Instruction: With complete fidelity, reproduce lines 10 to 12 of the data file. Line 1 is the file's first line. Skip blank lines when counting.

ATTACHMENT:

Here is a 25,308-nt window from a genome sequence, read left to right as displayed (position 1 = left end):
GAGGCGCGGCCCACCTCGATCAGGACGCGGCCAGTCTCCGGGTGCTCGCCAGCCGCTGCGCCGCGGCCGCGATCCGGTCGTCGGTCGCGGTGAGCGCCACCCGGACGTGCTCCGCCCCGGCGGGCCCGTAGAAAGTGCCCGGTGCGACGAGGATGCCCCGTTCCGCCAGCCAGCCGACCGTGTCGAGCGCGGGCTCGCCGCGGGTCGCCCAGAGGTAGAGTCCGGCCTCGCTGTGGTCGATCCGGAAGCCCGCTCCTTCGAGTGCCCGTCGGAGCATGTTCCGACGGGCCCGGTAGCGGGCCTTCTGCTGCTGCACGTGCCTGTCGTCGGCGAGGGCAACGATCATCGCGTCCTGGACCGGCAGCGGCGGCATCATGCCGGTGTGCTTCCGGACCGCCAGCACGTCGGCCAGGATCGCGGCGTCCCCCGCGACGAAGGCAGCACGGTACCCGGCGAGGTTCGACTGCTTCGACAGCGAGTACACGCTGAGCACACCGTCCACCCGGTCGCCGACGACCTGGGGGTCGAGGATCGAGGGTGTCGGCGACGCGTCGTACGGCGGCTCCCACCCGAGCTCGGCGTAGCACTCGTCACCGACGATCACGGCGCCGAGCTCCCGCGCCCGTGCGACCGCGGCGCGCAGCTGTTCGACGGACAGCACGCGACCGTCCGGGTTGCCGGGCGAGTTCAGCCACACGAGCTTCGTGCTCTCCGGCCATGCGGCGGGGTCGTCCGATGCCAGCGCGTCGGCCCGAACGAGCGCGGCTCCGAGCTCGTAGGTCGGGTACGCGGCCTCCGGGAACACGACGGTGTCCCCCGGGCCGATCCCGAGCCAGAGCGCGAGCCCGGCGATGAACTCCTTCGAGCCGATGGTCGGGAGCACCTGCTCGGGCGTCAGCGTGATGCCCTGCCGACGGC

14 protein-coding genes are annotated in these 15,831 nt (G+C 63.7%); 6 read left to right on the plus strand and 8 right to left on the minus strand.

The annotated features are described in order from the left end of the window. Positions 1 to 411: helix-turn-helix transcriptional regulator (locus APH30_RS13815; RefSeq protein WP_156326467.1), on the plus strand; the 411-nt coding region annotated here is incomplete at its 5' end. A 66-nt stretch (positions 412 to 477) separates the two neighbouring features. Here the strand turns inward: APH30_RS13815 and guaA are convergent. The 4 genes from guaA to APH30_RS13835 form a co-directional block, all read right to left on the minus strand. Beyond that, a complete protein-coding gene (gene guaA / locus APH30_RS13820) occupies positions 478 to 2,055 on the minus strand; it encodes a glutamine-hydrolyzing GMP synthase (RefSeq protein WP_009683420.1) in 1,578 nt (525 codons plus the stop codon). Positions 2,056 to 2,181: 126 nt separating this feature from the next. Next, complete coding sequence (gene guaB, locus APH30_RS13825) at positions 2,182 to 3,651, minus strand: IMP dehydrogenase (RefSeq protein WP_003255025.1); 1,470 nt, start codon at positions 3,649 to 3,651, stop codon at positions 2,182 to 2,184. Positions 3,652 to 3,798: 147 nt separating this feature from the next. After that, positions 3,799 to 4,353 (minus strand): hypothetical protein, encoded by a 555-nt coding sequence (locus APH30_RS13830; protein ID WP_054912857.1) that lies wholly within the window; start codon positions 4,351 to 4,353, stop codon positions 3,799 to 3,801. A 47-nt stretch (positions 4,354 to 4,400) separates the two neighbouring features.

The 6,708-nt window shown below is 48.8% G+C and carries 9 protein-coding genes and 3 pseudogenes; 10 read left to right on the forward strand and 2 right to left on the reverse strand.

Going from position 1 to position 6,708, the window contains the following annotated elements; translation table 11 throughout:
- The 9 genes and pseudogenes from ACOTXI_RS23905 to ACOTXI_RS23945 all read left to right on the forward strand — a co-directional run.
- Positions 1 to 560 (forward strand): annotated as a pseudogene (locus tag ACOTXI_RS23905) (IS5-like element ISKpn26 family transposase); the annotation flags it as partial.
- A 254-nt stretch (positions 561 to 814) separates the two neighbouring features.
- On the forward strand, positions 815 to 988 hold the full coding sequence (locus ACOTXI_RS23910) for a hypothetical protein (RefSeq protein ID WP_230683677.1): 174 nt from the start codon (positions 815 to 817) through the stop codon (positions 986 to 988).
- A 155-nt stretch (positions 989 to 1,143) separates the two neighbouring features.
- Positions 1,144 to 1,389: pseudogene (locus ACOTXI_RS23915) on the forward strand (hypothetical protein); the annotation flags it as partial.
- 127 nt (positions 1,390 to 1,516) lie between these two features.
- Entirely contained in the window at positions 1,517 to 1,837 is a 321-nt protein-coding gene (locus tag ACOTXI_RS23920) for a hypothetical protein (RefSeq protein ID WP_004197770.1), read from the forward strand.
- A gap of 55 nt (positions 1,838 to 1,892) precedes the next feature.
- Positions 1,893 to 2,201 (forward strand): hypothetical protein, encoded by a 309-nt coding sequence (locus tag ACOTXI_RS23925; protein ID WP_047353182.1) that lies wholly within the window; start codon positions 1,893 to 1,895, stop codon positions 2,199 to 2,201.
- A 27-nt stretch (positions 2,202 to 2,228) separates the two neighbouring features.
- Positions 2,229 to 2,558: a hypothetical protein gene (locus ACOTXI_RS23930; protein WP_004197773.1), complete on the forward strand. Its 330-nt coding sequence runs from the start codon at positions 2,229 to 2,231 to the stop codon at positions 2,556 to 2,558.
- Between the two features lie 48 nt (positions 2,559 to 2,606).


- On the forward strand, positions 815 to 988 hold the full coding sequence (locus ACOTXI_RS23910) for a hypothetical protein (RefSeq protein ID WP_230683677.1): 174 nt from the start codon (positions 815 to 817) through the stop codon (positions 986 to 988).
- A 155-nt stretch (positions 989 to 1,143) separates the two neighbouring features.
- Positions 1,144 to 1,389: pseudogene (locus ACOTXI_RS23915) on the forward strand (hypothetical protein); the annotation flags it as partial.